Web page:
Support for family of people living with dementia
More than a third of Hope Hospice and Home Health’s patients are living with some degree of dementia. Dementia is an umbrella term that describes a group of symptoms that adversely affect a person’s cognition, as well as some behavioral abilities that interfere with a person’s daily functioning. Alzheimer’s disease is the most common cause of dementia, but not the only one. Most patients with dementia will experience some form of memory loss in addition to a decline in other abilities such as communication skills, reasoning, and motor skills.
While dementia can be difficult and frightening for the patient, it can also be very challenging for family members. Watching a loved one begin to struggle with day-to-day activities, such as bathing, dressing, and eating is not easy. Family members may also find it difficult to interact in meaningful ways with their loved one as memory and other skills decline.
Dementia classes for family caregivers
Hope Hospice provides dementia-specific education to the community at no cost, even if your loved one is not one of our patients. Several classes in our Family Caregiver Education Series address aspects of dementia care. The Series, which covers a variety of topics of interest to the family caregiver, is offered on one Saturday month, year-round. The classes that address dementia topics are popular, so we offer the same presentation on select afternoons and evenings midweek to accommodate various schedules.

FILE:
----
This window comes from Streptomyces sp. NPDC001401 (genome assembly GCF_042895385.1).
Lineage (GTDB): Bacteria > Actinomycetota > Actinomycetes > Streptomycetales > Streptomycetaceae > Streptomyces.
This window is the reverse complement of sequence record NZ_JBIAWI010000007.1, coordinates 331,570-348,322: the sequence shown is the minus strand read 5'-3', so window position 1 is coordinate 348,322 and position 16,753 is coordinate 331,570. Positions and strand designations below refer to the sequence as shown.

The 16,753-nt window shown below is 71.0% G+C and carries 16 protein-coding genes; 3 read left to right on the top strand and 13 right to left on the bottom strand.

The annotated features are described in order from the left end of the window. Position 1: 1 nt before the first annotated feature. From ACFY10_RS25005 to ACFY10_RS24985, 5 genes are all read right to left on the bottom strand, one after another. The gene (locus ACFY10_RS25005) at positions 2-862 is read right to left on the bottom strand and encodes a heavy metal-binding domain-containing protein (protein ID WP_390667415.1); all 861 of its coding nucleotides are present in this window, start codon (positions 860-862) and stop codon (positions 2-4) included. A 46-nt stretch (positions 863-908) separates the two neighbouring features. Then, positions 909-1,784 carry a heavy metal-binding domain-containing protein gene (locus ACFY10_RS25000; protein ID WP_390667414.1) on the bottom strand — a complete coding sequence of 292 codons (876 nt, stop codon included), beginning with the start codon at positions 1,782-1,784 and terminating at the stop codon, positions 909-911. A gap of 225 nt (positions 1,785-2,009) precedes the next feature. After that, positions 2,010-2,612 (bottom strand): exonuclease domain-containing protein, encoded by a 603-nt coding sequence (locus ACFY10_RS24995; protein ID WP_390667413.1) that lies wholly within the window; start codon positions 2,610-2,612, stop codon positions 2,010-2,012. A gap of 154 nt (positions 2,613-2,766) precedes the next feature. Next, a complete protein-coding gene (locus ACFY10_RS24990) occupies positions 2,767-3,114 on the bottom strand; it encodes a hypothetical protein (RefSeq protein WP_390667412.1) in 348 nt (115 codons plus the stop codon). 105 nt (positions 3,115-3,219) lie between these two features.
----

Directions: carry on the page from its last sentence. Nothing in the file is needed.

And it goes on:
These classes will help anyone who cares for someone with dementia to:
- Understand how patients with dementia communicate their needs and desires through other behaviors;
- Tactics to assess, interpret, and respond to their loved ones to foster an improved quality of life;
- Develop strategies for handling behaviors such as wandering, delusions, and aggression.
MIDWEEK CLASSES SATURDAY CLASSES
Knowing what to say and do to improve interaction
It’s not always easy to communicate and interact with a loved one living with dementia. They can often seem distant and disengaged. When you change the way you communicate, you may have more success reaching them. To help, our volunteers can meet with family members to gather information about the patient such as:
- Past experiences and important memories
- Favorite things, likes and dislikes
- Key family members
- Words and situations to avoid
We create an “All About Me” report and poster to share with Hope team members and personal visitors. This information gives visitors and caregivers personal prompts that may help them to engage the person living with dementia. This approach has resulted in many patients responding and interacting once again with the people around them.
Please join our volunteer team. Our Living with Dementia program is growing, and we need the support of volunteers to deliver the very best care to patients. You can learn more about our volunteer program by visiting our FAQ page or contacting the volunteer manager at (925) 829-8770 or by email. When you’re ready to serve, fill out a volunteer application.
VOLUNTEER APPLICATION VOLUNTEER FAQ